Monday. 1/2/2021

The Monocle Minute

Image: Getty Images

Opinion / Chiara Rimella

Man in the middle

The role of the president of the republic in Italy is often described as a ceremonial function. But while much of the talk in Italy’s political crisis in the past week was concentrated on the bitter wrangling between the current prime minister, a former prime minister and potential future prime ministers, it is worth remembering that the president is, in fact, one of the most crucial players when it comes to resolving impasses and forming a new government.

Sergio Mattarella was elected to the post in 2015. He was initially considered a non-partisan, moderate politician and an expert in constitutional law. But when he vetoed the appointment of a eurosceptic finance minister by the far-right Lega party in 2018, people realised that he wasn’t the type to just sit back and let things slide.

Now, for the third time in less than three years, Mattarella has found himself presiding over painstaking, gruelling talks between the country’s hopelessly divided politicians in a bid to cobble together a new coalition government. Just as he has in past talks, Mattarella has resorted to assigning an “exploratory mandate”, this time to Roberto Fico, a Five Star Movement politician who has been given until tomorrow to negotiate a deal between parties in a less formal way. But even that strategy won’t work if the parties aren’t willing participants.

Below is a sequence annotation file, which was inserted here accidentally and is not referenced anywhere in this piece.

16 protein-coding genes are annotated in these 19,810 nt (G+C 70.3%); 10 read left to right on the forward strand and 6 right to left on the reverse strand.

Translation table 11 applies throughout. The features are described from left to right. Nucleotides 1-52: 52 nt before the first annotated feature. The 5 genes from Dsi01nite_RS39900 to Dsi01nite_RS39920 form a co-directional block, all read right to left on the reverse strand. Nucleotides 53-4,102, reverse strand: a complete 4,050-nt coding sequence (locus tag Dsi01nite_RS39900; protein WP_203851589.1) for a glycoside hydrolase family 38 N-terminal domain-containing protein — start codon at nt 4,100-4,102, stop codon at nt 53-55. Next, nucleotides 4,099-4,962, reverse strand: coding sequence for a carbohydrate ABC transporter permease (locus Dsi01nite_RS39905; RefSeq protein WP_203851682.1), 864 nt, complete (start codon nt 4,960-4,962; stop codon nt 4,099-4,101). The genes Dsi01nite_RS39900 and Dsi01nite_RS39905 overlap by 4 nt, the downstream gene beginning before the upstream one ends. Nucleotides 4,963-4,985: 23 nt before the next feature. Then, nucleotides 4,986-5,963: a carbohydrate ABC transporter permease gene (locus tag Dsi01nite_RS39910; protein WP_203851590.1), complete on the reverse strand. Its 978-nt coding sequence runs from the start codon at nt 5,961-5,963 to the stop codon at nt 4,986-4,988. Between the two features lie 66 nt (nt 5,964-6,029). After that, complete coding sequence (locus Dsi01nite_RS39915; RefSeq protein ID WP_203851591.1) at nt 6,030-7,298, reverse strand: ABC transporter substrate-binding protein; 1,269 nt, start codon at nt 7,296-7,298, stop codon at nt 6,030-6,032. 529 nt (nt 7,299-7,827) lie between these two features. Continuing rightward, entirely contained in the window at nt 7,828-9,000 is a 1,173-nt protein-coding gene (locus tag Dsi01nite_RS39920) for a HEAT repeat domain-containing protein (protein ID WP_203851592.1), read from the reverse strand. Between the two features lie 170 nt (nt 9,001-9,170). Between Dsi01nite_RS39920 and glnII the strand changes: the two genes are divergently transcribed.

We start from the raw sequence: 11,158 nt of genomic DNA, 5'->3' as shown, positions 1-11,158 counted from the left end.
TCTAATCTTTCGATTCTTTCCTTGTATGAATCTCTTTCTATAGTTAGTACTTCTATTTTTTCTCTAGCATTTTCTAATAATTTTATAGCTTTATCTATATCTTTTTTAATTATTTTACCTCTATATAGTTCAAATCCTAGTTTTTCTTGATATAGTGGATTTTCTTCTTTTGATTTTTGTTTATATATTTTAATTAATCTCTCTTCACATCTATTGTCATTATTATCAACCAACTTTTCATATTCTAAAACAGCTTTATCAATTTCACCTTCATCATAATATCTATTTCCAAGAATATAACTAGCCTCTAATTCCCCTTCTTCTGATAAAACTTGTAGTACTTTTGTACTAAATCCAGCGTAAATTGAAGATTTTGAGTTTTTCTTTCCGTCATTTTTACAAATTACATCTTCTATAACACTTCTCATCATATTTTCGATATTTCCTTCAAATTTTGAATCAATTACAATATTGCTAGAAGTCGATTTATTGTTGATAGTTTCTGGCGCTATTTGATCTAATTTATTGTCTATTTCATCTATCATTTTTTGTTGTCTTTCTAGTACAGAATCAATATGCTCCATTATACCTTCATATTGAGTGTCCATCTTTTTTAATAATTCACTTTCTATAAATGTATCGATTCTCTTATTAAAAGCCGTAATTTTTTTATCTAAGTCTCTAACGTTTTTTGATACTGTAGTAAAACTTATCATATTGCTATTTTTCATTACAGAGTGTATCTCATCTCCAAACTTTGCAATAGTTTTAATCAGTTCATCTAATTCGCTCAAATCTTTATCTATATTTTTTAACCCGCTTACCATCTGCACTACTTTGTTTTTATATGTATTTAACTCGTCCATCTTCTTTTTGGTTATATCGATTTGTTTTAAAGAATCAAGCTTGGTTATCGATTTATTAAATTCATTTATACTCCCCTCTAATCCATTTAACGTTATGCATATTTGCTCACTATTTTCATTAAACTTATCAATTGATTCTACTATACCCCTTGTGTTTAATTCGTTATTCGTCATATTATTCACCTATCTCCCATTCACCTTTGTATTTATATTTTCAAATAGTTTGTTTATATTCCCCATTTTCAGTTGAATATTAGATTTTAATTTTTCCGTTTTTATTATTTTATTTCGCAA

What is clear is that Mattarella has little patience for vainglorious politicians. Over the past few months he’s said that triggering a crisis for political gain is to be condemned – a not-so-subtle swipe at former prime minister Matteo Renzi, who engineered the current crisis by pulling his party out of the governing coalition. This time, Mattarella is hoping that Fico can pick up the pieces and succeed where even the popular former prime minister Giuseppe Conte, who last week was forced to resign by Renzi’s actions, could not. If Fico fails, the ball might once again land in the president’s court.

Image: Getty Images

Aviation / Malaysia

Mystery jet

It has been almost eight years since Malaysian Airlines flight MH370 took off from Kuala Lumpur en route to Beijing, only to disappear off radar screens in mid-air, never to be seen again. Is that possible? Not according to veteran French journalist Florence de Chagny, who is convinced that official accounts of the still-unexplained disappearance are not credible. Her book, The Disappearing Act, which is published this week, details a seven-year investigation that has attempted to untangle the web of misinformation surrounding one of the greatest mysteries in aviation history. Chagny freely admits that she mixes fact with conjecture and her allegations will sound fanciful to many – but insists that she’s no conspiracy theorist. Rather, she took “an anti-conspiracy theory approach” at the outset. Problems arose when a “cluster of corroborating conclusions” pointed to a cover-up scenario that seemed far more plausible than the official accounts. “It’s for the readers to vet it and approve or not,” she says.

Florence de Chagny reads from and discusses her new book in a series of interviews on Monocle 24’s ‘The Globalist’ this week.

Politics / Mexico

My enemy’s enemy...

Mexican political parties don’t traditionally get on. On the right, the Institutional Revolutionary Party and National Action Party have historically battled for power. So it’s surprising that they’ve formed an alliance, Va por México, ahead of legislative elections on 6 June. Odder still, the bloc includes the left-leaning Party of the Democratic Revolution.